UGL Drylok White Oil Base Masonry Waterproofing Paint goes on easily and smoothly, and by brushing in several directions you can work it into any cracks or ridges. You may see "bubbles" that alert you to pinholes where there are deeper spaces for the paint to penetrate, and you should brush over these areas a few times to ensure the best coverage.
As with any paint, you'll have fumes to deal with and proper ventilation of the work area should be a prime concern. Speaking of prime . . . you don't need to prime the surface, just be sure it is clean.
I found that UGL Drylok White Oil Base Masonry Waterproofing Paint dried relatively quickly for an oil-based product and could touch it within a few hours. A second coat is recommended and will allow you to make sure that all pinholes are covered.
UGL Drylok White Oil Base Masonry Waterproofing Paint may be applied with a brush or roller. I found a brush to be easier on rough walls since I could more easily work the paint into difficult areas.
The manufacturer notes that application by spraying works, too. I did not use this method, but the manufacturer's website does offer the necessary information for this application method. BUT, if pinholes persist, you'll still need to use a brush or roller.
Cleanup, as with any oil-based paint, requires the use of mineral spirits or paint thinner. I worked carefully and did not need to worry about spattering on the old basement floor. When finished with the first coat I wrapped the brush in plastic wrap and set it on top of the closed paint can for use on the second coat. After the second coat I wrapped the brush and threw it into the trash container, so I cannot detail the ease of clean-up.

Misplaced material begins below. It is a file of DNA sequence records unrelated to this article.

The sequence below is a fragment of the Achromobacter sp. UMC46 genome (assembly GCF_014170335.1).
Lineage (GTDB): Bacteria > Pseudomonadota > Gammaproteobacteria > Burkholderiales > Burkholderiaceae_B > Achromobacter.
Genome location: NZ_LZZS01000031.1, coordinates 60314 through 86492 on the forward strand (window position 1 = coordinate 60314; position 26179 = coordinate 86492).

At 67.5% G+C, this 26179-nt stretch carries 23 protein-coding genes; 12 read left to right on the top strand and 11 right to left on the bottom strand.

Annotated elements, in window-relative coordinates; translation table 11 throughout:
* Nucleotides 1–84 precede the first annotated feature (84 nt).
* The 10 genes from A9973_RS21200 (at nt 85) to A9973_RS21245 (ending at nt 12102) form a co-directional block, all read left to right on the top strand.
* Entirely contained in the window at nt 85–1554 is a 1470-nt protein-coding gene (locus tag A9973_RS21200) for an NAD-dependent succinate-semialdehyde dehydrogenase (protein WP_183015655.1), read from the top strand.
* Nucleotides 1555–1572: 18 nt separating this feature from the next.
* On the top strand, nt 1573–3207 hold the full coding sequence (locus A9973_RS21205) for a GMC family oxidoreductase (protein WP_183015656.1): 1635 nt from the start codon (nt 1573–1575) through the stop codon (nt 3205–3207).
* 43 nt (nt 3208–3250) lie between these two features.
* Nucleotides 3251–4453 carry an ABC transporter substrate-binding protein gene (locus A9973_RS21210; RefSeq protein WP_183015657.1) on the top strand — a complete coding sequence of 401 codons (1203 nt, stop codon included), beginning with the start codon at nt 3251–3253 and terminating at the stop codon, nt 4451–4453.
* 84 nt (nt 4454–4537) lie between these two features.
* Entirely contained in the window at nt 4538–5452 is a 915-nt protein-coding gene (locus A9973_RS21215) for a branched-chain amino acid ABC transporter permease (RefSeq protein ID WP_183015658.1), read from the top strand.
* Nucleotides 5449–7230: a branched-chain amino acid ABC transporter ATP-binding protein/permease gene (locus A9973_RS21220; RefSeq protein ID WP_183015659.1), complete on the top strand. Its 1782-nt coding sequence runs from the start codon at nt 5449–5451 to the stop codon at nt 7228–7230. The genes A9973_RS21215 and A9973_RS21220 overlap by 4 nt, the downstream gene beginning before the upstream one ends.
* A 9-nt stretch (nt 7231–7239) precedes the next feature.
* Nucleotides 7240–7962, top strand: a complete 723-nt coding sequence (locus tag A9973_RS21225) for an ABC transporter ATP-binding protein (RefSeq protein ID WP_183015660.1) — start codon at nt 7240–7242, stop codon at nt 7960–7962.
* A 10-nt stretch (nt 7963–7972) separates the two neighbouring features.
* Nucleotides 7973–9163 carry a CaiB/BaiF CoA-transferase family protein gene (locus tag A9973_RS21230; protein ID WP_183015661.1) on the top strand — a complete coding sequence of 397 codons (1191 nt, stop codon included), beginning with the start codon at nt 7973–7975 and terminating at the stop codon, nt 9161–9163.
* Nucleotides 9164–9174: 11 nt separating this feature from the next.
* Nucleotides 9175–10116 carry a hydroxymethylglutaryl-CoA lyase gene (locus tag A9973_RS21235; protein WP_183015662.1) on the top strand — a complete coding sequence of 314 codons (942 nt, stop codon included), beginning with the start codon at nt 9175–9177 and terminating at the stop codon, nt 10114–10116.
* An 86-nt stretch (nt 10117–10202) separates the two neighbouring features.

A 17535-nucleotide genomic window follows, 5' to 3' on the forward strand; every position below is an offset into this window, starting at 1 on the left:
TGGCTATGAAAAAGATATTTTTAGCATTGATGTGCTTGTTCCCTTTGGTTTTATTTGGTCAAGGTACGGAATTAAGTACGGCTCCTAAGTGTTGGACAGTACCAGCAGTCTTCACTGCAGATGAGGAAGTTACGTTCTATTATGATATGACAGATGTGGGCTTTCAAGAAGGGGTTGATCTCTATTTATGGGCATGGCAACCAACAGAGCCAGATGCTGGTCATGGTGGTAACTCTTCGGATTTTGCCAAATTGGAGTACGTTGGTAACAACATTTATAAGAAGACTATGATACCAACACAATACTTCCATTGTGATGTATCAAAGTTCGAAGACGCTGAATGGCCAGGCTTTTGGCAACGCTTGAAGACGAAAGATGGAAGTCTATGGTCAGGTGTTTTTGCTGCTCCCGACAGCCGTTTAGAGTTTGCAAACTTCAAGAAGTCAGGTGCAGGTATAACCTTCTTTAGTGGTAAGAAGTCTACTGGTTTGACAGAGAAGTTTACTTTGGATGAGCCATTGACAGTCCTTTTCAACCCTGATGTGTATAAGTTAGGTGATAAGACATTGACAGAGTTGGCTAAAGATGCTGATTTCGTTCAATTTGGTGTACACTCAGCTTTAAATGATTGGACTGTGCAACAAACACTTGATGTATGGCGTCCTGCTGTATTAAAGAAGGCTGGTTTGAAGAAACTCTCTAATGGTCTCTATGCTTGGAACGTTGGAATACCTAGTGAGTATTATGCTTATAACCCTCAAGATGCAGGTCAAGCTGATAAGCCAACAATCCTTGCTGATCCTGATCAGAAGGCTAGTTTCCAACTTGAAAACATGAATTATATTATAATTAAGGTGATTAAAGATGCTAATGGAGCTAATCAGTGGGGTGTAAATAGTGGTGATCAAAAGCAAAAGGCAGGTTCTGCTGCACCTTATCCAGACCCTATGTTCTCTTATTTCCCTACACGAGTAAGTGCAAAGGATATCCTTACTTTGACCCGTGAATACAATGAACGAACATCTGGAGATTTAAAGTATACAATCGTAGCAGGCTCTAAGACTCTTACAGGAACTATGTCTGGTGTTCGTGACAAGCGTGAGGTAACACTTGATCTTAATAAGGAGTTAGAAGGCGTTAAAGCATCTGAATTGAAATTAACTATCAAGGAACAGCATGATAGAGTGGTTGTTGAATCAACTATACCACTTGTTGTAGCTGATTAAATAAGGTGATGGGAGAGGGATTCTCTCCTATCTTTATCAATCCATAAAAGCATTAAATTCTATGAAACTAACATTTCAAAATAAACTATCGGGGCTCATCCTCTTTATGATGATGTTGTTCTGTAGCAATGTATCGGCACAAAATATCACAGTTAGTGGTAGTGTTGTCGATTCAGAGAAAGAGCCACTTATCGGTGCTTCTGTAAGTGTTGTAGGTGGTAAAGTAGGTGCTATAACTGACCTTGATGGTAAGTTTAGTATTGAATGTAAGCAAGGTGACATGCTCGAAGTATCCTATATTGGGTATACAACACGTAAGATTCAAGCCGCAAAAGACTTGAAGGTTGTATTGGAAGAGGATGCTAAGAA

In my experience, I prefer not to clean up oil-based paint and use disposable paint trays and "universal" brushes that are cheap enough to throw away, rather than spend the time and money on cleaning.
Wow! The Basement is DRY!
I enjoyed the fruits of my labor within two days of applying UGL Drylok White Oil Base Masonry Waterproofing Paint. A really nice electrical storm (we enjoy watching lightning . . .) came through and poured almost an inch of rain on our area in a short time -- the basement remained dry.
I checked every 15 minutes or more -- usually more -- to make sure. I could hardly believe my eyes, especially after 6 years of living with the damp to wet conditions in that area of our home.
WHOO-HOOOOOOOOOOOO! UGL Drylok White Oil Base Masonry Waterproofing Paint WORKED!
We had only one pesky spot that still let in a few drops of water, but it had nothing to do with the water-proofing paint, but with a joint at an exterior door. UGL Drylok White Oil Base Masonry Waterproofing Paint did its job.
So, a week after applying the UGL Drylok White Oil Base Masonry Waterproofing Paint to the basement (took one gallon to cover the 348 square feet with 2 coats, by the way), we had the "For Sale" sign in the yard and the parading of people through our house began.
After several potential buyers entered our domain we heard less about the color schemes or the open space and more about the amazingly dry basement. We smiled and nodded knowingly as if this wasn't new to us while inwardly, we did handsprings. In real life I can't even turn a cartwheel.
UGL Drylok White Oil Base Masonry Waterproofing Paint, in effect, sold our house. And, come spring, we have a 150-year old stone foundation to work on, so we'll see if UGL Drylok White Oil Base Masonry Waterproofing Paint will work its wonders again. I have no doubt it will.